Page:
As stage manager for such a large production, August is the nucleus of organization, dictating and cataloguing every design and performance change. During the production, August calls the cues from above in the stage manager booth. He issues commands from his headset to his backstage crew and makes sure every technical and performance transition happens without a hitch. He keeps the illusion from falling apart onstage. In addition to “Don Carlos,” August is the stage manager for “Tosca,” as well. But August, like most stage managers, takes any stress in stride.
“When it comes to opera, you just have to power through,” says August. “You can’t think about yourself, but the needs of the show.”
August has been looking out for the needs of the show since trying out stage management in high school at Cranbrook Kingswood in Michigan. August has been stage managing ever since — from Boston University to Sydney, Australia.
“If I’m in the theater for an hour and it’s a really boring show, I’d rather not be there, but if it’s something exciting, I could be there for 10 hours.” – Victor DeRenzi
August’s managerial coordination is needed in Act III of “Don Carlos,” where two pivotal scenes take place. These dramatic shifts in the plot and tone of the story are represented by subtle lighting and stage cues that are invisible to the average audience member.
“We like to accomplish everything during these dress rehearsals,” says August. “We want to make sure every cue flows well for the singers and the audience. We’re managers, and we have to figure out the path for this show.”
Fueling the emotional drama onstage is the orchestra that’s out of sight in the deep orchestra pit. An ensemble composed of more than 70 musicians from all across the United States, the orchestra drives the underlying emotion of the opera’s songs and story. L.P. How, violin and concertmaster, has been with the opera for nine seasons and doesn’t let works as complex and as long as “Don Carlos” intimidate him or his compatriots down in the pit.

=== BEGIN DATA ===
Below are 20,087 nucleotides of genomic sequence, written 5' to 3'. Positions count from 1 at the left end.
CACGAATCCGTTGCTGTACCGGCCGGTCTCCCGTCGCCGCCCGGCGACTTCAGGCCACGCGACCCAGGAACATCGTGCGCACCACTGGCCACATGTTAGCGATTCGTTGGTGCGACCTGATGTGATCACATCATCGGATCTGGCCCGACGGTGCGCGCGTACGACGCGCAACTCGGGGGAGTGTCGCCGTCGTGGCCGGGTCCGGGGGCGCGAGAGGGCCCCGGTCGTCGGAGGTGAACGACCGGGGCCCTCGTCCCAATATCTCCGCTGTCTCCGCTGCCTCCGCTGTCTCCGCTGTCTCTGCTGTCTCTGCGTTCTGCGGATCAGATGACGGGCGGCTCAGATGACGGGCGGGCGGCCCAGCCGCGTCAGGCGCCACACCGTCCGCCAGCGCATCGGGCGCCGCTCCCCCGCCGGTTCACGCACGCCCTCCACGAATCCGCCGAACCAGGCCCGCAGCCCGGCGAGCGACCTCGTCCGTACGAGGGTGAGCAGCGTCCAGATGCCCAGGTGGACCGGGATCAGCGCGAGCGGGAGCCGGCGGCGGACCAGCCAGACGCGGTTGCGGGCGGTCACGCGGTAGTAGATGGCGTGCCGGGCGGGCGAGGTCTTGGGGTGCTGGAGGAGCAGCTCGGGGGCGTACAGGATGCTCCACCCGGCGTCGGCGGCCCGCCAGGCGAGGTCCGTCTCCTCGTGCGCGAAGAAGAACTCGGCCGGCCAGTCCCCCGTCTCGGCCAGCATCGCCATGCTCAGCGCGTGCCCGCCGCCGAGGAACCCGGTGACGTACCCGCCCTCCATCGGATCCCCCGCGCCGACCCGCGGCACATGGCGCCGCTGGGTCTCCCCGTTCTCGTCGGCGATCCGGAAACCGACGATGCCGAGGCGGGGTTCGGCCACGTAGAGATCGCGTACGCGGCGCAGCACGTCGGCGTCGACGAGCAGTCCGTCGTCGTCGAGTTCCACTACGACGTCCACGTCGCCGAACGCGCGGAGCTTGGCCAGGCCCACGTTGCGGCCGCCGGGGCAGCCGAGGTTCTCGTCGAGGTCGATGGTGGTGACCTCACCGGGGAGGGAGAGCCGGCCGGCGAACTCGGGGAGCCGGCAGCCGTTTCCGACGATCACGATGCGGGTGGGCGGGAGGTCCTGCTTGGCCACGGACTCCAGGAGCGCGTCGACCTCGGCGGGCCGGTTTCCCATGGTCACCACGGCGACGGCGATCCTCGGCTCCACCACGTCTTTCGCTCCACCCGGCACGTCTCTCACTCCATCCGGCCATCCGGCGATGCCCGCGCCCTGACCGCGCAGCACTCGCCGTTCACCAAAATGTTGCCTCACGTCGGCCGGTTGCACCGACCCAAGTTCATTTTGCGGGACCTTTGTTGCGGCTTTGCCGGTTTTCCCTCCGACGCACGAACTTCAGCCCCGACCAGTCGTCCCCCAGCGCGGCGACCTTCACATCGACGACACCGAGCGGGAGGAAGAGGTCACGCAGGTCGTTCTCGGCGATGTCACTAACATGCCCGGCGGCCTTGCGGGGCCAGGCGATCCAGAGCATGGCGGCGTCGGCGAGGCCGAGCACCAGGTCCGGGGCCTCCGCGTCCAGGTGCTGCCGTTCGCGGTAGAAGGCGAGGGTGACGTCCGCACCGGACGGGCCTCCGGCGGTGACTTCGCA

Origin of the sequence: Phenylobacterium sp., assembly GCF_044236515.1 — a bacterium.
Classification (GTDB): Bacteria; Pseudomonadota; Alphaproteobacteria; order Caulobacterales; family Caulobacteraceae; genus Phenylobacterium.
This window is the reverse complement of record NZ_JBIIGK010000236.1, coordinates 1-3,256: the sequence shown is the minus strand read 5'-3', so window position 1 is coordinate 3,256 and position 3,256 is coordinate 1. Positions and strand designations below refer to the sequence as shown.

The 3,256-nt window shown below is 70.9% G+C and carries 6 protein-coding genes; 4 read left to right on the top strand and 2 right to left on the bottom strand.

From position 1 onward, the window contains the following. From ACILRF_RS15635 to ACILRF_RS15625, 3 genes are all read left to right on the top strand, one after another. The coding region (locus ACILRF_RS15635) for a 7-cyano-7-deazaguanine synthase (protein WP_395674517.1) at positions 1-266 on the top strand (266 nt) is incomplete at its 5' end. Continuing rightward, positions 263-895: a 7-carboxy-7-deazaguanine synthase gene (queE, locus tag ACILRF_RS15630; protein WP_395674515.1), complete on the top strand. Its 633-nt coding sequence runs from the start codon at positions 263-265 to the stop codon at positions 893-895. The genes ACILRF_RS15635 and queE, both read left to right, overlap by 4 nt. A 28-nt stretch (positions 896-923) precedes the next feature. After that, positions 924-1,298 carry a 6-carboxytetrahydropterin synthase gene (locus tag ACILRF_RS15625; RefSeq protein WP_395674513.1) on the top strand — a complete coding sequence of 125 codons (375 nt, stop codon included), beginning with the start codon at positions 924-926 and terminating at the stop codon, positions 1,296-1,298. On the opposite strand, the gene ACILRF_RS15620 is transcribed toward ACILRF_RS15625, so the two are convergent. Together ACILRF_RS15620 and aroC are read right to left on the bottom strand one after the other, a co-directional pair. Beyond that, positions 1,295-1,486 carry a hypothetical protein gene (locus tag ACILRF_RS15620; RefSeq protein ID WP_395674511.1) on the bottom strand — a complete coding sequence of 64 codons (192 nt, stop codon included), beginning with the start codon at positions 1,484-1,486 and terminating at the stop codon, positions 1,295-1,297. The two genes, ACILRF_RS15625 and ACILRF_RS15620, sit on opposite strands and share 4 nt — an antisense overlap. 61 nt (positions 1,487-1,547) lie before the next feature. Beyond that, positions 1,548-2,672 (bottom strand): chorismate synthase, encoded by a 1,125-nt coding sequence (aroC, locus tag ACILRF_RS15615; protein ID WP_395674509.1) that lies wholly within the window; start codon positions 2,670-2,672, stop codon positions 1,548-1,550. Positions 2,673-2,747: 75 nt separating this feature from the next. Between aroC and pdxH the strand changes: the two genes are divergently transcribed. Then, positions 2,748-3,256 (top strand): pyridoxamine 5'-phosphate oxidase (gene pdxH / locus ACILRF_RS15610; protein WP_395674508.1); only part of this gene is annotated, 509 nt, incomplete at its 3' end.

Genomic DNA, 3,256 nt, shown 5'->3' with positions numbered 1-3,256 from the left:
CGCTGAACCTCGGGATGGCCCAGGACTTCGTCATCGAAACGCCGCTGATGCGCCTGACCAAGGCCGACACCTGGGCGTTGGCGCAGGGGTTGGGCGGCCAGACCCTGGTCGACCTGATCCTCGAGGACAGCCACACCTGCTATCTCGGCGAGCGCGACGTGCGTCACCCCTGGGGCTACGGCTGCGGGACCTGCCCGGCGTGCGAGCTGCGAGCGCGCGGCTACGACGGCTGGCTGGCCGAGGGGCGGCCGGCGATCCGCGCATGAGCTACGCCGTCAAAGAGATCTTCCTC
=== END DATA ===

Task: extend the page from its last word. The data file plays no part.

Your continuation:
“It goes by pretty quickly, and it’s not physically demanding,” How says.
He seconds DeRenzi in that it’s about the emotional impact of the work and not the time that determines difficulty.
“Verdi’s music and compositions aren’t big, thick and heavy like Puccini, which is much more passionate,” How says.
This comfort during demanding productions comes from an almost daily regimen. The orchestra works together on a daily basis so members know how to pace themselves from relatively short productions such as “Pagliacci” from earlier this season to larger shows such as “Don Carlos.” How picked up the violin at the age of 4 and has been playing classical and opera ever since.
“You always want more once it’s over. And I realized that this is easier and better because I have time to settle in and be natural in my character and the world of the show.” – Jonathan Burton
“I had no idea this was going to be my lifelong profession,” says How. “Opera is my life now. I grew up listening to it when I was a little kid because my dad was an opera nut. And now I’ve been playing it for 40 years.”
Surviving a season, let alone thriving for 40 years as an orchestra player, requires one key ingredient according to How: concentration.
“I can’t stress enough how important it is to get familiar with the piece,” says How. “This isn’t a piece you do all the time in opera. Concentration is a big factor.”
Reaching the final act and conclusion of the opera is a grand achievement to everyone involved, but especially for the opera’s titular leading man, Jonathan Burton. When describing getting through the five-act behemoth, he preps almost like a long-distance runner.
“Eat fats before you go onstage and carbs along the way,” says Burton. “You have to get enough sleep. We’re just like athletes up there onstage.”
And just like athletes find a rhythm to maintaining their bodies and focus through a long game or race, Burton and his cast mates find their pace to perform “Don Carlos.” To accomplish this, Burton finds the peaks and valleys of his vocal expenditure. Entering the climactic Act V, Burton has been singing for more than four hours. Every song he has contributed to has been different from one another. Valleys seem nonexistent in a production filled with continual musical peaks.
Burton, like DeRenzi, Van Alstyne, August and How, looks at length as just a number and appreciates the experience such long shows create.
“Something this long to me makes more sense than something short,” says Burton. “You always want more once it’s over. And I realized that this is easier and better because I have time to settle in and be natural in my character and the world of the show.”
As the principal singers take their curtain call bows at the end of the dress rehearsal, the concentration and naturalness of everyone involved in the production is evident. Even though DeRenzi, ever the passionate musical perfectionist, had notes for everyone, the opening-night performance was a success for both cast and crew.
“Opera is pure and in the moment,” says Burton.